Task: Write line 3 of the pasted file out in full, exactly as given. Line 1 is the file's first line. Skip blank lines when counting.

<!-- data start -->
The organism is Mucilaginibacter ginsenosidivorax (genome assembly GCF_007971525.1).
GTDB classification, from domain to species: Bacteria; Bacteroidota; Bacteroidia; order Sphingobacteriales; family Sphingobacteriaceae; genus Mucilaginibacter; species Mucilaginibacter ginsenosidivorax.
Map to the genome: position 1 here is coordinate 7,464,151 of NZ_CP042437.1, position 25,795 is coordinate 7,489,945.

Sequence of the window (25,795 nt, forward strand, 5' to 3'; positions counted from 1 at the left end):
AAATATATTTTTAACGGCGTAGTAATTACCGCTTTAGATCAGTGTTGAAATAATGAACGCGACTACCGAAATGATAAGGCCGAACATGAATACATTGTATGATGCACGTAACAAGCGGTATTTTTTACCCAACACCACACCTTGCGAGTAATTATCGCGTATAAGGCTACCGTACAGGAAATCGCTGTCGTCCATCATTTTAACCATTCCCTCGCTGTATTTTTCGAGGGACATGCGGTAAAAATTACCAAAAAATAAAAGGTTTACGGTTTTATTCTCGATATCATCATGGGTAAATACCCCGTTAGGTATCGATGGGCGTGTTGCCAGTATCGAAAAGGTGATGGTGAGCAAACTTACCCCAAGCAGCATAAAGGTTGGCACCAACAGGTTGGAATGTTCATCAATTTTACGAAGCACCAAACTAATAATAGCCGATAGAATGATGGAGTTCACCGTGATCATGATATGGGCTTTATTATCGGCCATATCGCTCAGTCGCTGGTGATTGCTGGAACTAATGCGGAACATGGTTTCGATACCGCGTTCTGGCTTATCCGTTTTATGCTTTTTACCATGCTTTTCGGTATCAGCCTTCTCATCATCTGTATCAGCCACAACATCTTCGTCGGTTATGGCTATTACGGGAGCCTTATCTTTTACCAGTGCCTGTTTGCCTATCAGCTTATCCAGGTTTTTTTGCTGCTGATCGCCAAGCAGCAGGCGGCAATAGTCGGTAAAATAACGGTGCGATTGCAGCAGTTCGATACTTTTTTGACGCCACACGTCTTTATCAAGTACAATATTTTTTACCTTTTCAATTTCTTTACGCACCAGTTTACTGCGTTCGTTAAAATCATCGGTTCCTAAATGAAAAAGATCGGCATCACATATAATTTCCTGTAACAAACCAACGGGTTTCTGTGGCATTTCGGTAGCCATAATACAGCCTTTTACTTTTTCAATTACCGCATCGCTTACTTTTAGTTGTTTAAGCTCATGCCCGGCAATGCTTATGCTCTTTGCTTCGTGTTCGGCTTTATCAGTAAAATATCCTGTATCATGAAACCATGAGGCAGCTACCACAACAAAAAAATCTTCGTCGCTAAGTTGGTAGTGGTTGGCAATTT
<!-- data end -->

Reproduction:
Map to the genome: position 1 here is coordinate 7,464,151 of NZ_CP042437.1, position 25,795 is coordinate 7,489,945.